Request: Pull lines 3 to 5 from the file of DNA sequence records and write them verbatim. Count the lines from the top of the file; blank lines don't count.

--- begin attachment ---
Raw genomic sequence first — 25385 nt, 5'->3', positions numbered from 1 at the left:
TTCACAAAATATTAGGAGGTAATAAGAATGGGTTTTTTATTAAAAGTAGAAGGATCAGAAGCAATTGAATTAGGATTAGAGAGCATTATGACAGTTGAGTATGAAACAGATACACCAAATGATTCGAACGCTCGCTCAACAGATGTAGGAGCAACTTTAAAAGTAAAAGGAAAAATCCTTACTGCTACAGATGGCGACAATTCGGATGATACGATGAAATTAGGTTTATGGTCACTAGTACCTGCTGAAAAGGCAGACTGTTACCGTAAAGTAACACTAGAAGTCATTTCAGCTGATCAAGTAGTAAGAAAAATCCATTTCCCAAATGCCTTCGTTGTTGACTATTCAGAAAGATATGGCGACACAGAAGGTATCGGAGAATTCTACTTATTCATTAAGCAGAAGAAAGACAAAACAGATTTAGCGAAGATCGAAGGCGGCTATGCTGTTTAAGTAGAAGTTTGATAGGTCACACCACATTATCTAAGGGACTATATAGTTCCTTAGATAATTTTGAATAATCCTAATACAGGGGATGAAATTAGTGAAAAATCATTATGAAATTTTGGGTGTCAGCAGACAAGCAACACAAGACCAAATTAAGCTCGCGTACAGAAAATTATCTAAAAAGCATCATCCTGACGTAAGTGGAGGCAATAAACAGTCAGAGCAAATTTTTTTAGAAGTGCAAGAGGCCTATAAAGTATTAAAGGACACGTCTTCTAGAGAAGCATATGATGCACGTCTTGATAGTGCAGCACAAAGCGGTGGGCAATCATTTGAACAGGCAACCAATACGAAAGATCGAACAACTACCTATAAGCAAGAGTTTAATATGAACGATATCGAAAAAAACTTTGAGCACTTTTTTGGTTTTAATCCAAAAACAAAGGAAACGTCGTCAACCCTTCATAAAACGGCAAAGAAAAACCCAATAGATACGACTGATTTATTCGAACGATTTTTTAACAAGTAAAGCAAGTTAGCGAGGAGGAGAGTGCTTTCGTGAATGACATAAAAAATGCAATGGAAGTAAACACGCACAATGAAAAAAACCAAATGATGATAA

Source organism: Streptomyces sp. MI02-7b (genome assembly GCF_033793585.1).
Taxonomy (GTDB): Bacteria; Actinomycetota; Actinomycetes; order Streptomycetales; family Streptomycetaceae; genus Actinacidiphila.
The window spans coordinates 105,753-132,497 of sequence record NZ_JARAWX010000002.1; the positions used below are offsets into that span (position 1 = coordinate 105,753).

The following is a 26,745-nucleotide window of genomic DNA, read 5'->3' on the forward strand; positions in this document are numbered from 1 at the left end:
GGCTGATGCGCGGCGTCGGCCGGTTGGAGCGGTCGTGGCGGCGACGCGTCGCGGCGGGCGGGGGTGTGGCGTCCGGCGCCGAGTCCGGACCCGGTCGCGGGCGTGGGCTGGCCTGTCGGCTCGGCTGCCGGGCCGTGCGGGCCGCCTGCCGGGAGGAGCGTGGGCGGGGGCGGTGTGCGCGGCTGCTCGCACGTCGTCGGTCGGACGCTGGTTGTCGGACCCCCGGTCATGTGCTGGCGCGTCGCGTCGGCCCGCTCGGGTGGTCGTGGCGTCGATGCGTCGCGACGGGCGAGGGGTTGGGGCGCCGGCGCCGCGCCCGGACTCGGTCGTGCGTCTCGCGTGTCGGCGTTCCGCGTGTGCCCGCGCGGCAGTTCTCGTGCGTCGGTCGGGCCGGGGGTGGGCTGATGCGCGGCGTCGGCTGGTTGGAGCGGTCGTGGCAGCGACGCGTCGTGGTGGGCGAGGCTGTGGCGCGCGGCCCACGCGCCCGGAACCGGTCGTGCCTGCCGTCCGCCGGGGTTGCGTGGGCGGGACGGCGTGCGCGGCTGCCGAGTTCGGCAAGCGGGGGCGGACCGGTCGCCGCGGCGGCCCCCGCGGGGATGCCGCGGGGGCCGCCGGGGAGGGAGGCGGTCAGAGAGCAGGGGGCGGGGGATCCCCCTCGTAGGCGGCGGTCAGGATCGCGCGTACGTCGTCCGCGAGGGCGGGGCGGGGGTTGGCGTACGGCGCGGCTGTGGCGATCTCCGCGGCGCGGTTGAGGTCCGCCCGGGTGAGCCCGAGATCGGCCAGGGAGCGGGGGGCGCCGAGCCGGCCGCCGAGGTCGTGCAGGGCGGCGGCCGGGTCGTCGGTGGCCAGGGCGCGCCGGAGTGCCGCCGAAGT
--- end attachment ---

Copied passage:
Source organism: Streptomyces sp. MI02-7b (genome assembly GCF_033793585.1).
Taxonomy (GTDB): Bacteria; Actinomycetota; Actinomycetes; order Streptomycetales; family Streptomycetaceae; genus Actinacidiphila.
The window spans coordinates 105,753-132,497 of sequence record NZ_JARAWX010000002.1; the positions used below are offsets into that span (position 1 = coordinate 105,753).